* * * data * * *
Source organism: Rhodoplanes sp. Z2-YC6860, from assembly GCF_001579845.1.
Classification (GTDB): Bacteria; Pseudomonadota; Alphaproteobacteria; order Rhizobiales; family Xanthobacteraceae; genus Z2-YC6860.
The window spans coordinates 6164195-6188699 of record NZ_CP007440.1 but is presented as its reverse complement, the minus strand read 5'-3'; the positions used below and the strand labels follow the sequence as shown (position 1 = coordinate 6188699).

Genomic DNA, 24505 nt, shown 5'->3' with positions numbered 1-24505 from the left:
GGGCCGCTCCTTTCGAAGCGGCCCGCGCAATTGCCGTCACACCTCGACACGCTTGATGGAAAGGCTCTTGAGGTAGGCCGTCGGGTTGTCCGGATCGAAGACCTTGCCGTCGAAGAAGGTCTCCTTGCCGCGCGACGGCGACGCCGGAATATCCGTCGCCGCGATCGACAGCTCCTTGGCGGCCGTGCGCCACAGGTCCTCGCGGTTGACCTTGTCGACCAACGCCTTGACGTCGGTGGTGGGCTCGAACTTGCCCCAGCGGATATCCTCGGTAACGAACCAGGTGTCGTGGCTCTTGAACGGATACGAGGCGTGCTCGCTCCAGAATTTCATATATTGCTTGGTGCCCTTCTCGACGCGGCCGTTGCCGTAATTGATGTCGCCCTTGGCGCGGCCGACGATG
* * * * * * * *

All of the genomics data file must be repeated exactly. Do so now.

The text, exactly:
Source organism: Rhodoplanes sp. Z2-YC6860, from assembly GCF_001579845.1.
Classification (GTDB): Bacteria; Pseudomonadota; Alphaproteobacteria; order Rhizobiales; family Xanthobacteraceae; genus Z2-YC6860.
The window spans coordinates 6164195-6188699 of record NZ_CP007440.1 but is presented as its reverse complement, the minus strand read 5'-3'; the positions used below and the strand labels follow the sequence as shown (position 1 = coordinate 6188699).

Genomic DNA, 24505 nt, shown 5'->3' with positions numbered 1-24505 from the left:
GGGCCGCTCCTTTCGAAGCGGCCCGCGCAATTGCCGTCACACCTCGACACGCTTGATGGAAAGGCTCTTGAGGTAGGCCGTCGGGTTGTCCGGATCGAAGACCTTGCCGTCGAAGAAGGTCTCCTTGCCGCGCGACGGCGACGCCGGAATATCCGTCGCCGCGATCGACAGCTCCTTGGCGGCCGTGCGCCACAGGTCCTCGCGGTTGACCTTGTCGACCAACGCCTTGACGTCGGTGGTGGGCTCGAACTTGCCCCAGCGGATATCCTCGGTAACGAACCAGGTGTCGTGGCTCTTGAACGGATACGAGGCGTGCTCGCTCCAGAATTTCATATATTGCTTGGTGCCCTTCTCGACGCGGCCGTTGCCGTAATTGATGTCGCCCTTGGCGCGGCCGACGATG